Humility was no farther away than their next game against a winning team on the second night of a back-to-back.
Perspective was seeing Kobe Bryant go to the floor, and the sidelines.
No one is forever, not even Kobe. An era just went “out indefinitely.”
No, a severely sprained ankle won’t end his career.
No one has said it will end his season–although it takes a lot to leave Bryant as glum as he was with the press after Wednesday’s loss in Atlanta.
Yes, at 34 he has more than one good season left in him, even if he has only one under contract.
And yes, he’ll be missed, by the Lakers whose hopes of making the playoffs and, oh, by the way, their future, are in question… and by fans who want to see what’s possible in the game of basketball.
If Kobe isn’t Michael Jordan, he has one undying distinction all his own, as the high-wire act of all time.
No one ever hit as many impossible shots, and not just because no one else ever got to stay in games while taking so many, never mind 17 seasons worth.
MJ was the most refined, uber-athlete the game had seen. Bryant is the most daring, refined uber-athlete it has ever seen.
Of course, Bryant is too daring for his own good. With more caution–or any–he’d have been much more efficient, but then, he wouldn’t have been Kobe, would he?
The Atlanta loss was like a lot of Laker games in Bryant’s 17 seasons.
Kobe, who shoots them into a lot of games, shot them out of this one, going 10-31 from the floor, fizzling at the end when he uncharacteristically left shot after shot on the rim, which can happen at 34 when you try to put the team on your shoulders in the second night of a back-to-back.
And, of course, people said what they always say, he shot too much.
Yeah, and he shot too much when he scored 42/41, single-handedly bringing them back from down 21 against the Hornets and down 15 against the Raptors, or the four-game winning streak that would have been a two-game winning streak, and they’d be 32-34 instead of 34-32.
This just in: Kobe always shoots too much, always errors on the wild side, never gives up, never concedes a loss.
Bottom line: He’s a 34-year-old wild child with five championship rings.
He might have more if he had stayed with Shaquille O’Neal until, say, 2008, instead of 2004, but then he wouldn’t have been Kobe, would he?
When you see heroism on a nightly basis, whether it succeeds or fall short, it doesn’t seem so heroic.
No, he’s not a fireman running into a burning building. I’m talking about the sports version of heroism, the courage to dare, the strength to forget failure, the refusal to accept defeat, the greatness to overcome, no matter what the odds.
You have to go back to watching mere mortals to realize.
Oh my heavens, wasn’t he something?
No one will jack up 28-foot turnaround three-pointers like the one he hit late against the Hawks.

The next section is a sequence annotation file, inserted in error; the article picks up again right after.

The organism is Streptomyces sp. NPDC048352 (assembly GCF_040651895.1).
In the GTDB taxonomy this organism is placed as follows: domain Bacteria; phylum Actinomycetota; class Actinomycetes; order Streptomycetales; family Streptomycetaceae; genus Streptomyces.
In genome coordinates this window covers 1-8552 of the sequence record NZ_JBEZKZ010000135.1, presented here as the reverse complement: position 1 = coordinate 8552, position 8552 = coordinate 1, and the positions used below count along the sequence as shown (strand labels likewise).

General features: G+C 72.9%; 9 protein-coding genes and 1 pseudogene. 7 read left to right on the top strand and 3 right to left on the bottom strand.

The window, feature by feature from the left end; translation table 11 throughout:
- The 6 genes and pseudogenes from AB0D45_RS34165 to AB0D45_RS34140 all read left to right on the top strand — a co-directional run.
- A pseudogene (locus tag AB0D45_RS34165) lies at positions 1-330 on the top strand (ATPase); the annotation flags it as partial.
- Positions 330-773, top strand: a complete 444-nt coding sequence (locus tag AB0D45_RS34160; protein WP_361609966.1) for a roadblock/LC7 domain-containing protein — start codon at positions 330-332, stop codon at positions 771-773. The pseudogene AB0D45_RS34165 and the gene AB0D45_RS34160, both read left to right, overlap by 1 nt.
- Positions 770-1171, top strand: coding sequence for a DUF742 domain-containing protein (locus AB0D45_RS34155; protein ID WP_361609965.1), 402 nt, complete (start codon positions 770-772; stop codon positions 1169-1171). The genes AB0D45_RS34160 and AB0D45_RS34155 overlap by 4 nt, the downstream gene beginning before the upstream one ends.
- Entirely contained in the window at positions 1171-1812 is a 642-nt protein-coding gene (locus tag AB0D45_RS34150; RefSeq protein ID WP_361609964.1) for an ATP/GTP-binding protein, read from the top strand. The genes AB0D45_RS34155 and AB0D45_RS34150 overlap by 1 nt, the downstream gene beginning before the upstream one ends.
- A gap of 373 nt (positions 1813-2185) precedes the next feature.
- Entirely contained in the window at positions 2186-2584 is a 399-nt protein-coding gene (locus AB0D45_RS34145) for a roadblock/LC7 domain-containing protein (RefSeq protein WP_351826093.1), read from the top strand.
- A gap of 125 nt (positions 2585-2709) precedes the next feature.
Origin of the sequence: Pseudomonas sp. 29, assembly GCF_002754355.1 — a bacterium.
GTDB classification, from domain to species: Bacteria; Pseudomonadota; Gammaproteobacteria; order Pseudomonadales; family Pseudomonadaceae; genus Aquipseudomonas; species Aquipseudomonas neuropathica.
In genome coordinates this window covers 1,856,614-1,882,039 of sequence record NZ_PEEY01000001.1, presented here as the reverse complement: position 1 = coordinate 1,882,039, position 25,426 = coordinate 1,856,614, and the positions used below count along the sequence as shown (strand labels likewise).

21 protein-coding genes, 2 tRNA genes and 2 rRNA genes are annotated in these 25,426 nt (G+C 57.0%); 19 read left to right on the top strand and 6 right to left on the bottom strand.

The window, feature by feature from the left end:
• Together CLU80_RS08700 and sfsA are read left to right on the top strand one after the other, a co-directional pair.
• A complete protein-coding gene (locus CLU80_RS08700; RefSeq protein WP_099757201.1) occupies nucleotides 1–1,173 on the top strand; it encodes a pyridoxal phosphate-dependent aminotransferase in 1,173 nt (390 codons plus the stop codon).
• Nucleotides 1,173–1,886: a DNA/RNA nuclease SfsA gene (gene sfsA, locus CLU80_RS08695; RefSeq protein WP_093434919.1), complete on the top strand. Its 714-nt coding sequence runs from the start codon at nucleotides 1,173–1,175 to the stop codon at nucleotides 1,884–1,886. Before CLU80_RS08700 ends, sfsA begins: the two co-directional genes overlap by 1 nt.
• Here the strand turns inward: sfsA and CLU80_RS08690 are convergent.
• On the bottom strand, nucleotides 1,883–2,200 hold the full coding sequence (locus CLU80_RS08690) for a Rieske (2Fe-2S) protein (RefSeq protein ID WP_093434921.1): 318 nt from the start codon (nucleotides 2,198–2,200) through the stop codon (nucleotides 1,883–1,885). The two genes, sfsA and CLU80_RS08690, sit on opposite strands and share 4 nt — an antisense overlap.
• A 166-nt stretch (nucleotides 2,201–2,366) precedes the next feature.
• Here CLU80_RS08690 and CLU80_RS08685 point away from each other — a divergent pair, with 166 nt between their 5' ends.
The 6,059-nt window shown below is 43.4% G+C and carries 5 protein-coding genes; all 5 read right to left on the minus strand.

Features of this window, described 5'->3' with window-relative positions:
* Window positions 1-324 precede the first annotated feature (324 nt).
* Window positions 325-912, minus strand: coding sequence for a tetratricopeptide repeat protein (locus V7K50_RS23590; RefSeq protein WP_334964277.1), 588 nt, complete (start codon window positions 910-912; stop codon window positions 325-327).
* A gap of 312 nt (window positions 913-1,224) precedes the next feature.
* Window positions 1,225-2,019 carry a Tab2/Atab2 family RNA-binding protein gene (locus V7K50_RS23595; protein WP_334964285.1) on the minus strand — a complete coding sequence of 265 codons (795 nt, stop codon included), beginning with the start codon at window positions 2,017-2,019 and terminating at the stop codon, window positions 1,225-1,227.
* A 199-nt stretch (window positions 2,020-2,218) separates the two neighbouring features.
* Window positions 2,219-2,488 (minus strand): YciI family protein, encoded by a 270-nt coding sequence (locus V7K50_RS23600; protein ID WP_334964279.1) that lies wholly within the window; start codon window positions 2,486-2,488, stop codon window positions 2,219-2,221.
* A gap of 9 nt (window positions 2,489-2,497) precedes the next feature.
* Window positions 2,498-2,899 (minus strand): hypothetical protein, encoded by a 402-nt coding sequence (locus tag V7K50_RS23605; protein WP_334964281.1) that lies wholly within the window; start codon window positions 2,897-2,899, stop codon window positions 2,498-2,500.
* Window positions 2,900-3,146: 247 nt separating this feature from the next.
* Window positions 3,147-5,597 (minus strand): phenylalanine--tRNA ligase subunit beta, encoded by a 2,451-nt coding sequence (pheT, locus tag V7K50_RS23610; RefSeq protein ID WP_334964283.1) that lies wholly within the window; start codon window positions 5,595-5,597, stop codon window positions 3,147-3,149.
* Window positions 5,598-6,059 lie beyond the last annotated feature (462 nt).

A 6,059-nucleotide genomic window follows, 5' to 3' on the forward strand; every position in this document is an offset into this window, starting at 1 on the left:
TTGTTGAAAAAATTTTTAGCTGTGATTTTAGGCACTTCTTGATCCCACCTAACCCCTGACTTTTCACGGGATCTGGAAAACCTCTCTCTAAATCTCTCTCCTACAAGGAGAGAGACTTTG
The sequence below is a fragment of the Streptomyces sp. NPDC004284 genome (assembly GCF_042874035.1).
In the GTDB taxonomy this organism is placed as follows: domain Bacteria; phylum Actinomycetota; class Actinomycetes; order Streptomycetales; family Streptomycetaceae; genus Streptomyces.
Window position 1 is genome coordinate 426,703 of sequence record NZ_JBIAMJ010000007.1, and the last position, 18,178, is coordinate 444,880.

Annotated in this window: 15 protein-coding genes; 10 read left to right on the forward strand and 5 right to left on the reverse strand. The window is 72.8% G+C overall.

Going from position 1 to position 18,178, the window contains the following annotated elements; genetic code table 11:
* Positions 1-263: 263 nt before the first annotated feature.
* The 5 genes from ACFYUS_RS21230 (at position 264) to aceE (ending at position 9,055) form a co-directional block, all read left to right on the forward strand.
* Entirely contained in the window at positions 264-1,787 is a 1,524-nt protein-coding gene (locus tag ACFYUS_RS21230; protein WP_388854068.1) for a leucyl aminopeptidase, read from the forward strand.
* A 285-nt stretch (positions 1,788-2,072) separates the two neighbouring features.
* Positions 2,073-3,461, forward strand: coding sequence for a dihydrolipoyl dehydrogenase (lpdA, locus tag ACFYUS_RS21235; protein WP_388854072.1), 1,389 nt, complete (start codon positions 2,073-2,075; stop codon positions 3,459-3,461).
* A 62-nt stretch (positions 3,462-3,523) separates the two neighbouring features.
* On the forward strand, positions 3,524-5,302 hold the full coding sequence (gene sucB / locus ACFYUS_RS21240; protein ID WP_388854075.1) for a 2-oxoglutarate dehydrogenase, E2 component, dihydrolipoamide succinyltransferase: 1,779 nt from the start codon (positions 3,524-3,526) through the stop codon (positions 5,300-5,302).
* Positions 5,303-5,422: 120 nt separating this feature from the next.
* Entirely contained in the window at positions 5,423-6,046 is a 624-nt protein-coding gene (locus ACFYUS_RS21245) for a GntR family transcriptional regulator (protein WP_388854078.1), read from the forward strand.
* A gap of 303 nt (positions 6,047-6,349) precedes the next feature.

No one will be at the arc, pump faking a defender who’s smart enough to stay on the floor, throw another fake or two at him, then put it up anyway, jack-knifing backward, shooting harder to compensate, and hitting more of those than you could ever imagine.
His all-timer was like one of those old commercials in which Mother Nature says it’s nice to upset her, and snaps off a bolt of lightning.
It was the last game of the turbulent 2003-04 season at Portland, the last with Shaq, with Kobe running on rage after an anonymous teammate having just accused him of deliberately refusing to shoot in a loss at Sacramento.
Bryant confronted them all, brandishing the newspaper story, demanding to know who the #$#@! said it, or as a team official said that day, “Kobe’s melting down.”
By way of not apologizing, Kobe then went for 45 in a win at Golden State.
The next night in Portland, trailing by three at the end of regulation, with self-styled “Kobe stopper” Ruben Patterson draped all over him at the arc, Kobe ducked under his left arm and sidearmed in a three to tie it…. then, down two as time ran out in overtime, won it with a three-point moon ball he launched into the rafters over 6-10 Theo Ratliff.
You hear announcers marvel about “willing the ball into the basket,” but I never heard a player say it, before Wednesday when Kobe allowed that’s what he was trying to do at the end of the game.
Even Kobe doesn’t know what his will is capable of–but it can’t protect him from injury as the years pass and the miles pile up.
For the Lakers, the sobering fact is they’ve barely been respectable despite nightly heroics by a 34-year-old player with 14 months left under contract.
If Bryant often muses about retiring in 2014, it’s hard to imagine someone who puts so much into it—he’s as zealous off the floor as he is heroic on it—walking off so casually.
At the All-Star break, things looked so tense between Bryant and Dwight Howard, it looked like keeping Dwight–as the Lakers are intent on doing–could run off Bryant. With insiders confident Howard will stay, and with Dwight seeming to fall happily in line behind Kobe in recent weeks, the Lakes seem, at least to be beyond the disaster scenarios.
Of course, that still leaves this season’s depression scenario.
In any case, if I was the Lakers, I’d be looking for a price they can afford in this repeating luxury tax penalty era that he could accept for two or three more seasons—and talking to him about it now.
Lakers aside, I’m not ready for there to be no more Kobe, not then, not now.